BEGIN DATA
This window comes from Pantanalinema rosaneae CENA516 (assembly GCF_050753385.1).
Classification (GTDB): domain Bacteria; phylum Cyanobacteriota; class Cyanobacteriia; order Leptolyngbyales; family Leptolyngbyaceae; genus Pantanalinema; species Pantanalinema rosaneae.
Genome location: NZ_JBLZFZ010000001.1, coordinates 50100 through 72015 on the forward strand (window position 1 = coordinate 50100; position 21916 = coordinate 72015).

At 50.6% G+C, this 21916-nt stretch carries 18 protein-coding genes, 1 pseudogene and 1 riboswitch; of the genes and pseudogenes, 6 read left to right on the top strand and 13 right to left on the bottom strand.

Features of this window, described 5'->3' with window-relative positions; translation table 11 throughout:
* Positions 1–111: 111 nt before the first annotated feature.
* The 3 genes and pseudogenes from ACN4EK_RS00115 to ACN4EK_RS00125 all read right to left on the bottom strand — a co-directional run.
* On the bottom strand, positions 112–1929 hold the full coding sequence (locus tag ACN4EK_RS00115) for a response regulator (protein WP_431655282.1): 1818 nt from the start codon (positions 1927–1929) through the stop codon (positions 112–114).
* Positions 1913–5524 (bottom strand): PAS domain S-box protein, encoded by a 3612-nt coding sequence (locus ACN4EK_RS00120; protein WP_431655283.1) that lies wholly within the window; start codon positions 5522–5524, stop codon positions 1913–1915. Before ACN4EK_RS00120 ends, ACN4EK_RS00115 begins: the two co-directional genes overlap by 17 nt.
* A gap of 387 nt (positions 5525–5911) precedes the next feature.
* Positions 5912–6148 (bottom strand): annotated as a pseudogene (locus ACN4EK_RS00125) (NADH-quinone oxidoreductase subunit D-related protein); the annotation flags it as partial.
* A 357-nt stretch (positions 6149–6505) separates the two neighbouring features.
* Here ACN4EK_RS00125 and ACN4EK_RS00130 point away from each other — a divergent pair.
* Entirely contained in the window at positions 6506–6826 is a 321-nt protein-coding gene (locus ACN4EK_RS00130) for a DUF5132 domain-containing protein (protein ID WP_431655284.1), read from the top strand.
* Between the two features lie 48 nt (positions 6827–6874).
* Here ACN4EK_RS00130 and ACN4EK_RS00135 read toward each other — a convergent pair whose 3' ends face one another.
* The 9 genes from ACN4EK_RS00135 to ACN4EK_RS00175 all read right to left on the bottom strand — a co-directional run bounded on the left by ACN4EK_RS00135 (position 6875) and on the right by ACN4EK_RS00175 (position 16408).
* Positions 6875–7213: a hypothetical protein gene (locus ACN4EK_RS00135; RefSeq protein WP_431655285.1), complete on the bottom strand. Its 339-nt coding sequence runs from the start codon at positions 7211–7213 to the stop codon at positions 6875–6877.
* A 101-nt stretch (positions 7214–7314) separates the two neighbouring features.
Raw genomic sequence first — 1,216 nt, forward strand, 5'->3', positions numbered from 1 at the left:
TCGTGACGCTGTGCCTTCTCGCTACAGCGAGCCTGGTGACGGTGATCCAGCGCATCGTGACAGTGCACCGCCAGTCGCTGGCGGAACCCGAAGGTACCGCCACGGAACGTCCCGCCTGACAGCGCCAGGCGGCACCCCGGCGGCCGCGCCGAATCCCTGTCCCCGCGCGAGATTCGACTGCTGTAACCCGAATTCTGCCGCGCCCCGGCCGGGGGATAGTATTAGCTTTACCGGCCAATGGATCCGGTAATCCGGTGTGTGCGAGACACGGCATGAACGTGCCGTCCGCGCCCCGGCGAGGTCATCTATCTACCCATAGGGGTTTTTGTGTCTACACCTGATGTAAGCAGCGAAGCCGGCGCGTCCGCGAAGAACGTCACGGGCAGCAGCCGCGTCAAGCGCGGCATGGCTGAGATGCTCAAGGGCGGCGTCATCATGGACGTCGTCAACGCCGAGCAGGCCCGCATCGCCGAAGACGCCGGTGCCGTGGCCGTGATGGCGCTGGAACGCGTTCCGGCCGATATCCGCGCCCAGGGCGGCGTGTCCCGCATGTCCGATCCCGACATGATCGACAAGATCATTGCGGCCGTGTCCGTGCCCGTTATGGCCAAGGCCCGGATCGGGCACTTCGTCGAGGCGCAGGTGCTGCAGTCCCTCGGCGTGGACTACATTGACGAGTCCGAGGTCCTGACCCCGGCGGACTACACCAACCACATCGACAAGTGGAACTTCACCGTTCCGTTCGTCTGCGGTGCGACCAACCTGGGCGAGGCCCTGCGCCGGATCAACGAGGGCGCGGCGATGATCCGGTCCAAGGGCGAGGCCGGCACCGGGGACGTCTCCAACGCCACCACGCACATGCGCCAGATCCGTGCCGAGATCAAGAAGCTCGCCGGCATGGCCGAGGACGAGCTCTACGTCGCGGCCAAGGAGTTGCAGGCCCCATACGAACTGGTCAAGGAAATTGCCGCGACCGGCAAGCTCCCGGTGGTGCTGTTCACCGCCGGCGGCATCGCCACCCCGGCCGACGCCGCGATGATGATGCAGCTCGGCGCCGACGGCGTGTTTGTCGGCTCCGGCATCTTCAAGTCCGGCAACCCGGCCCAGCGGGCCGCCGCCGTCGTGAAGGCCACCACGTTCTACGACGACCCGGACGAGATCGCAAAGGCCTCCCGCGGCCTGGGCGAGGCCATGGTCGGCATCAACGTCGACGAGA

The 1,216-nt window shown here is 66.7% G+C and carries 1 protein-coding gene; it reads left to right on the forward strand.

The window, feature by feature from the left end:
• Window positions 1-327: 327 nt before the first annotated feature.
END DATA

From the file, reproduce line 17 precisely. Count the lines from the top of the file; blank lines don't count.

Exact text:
* The 9 genes from ACN4EK_RS00135 to ACN4EK_RS00175 all read right to left on the bottom strand — a co-directional run bounded on the left by ACN4EK_RS00135 (position 6875) and on the right by ACN4EK_RS00175 (position 16408).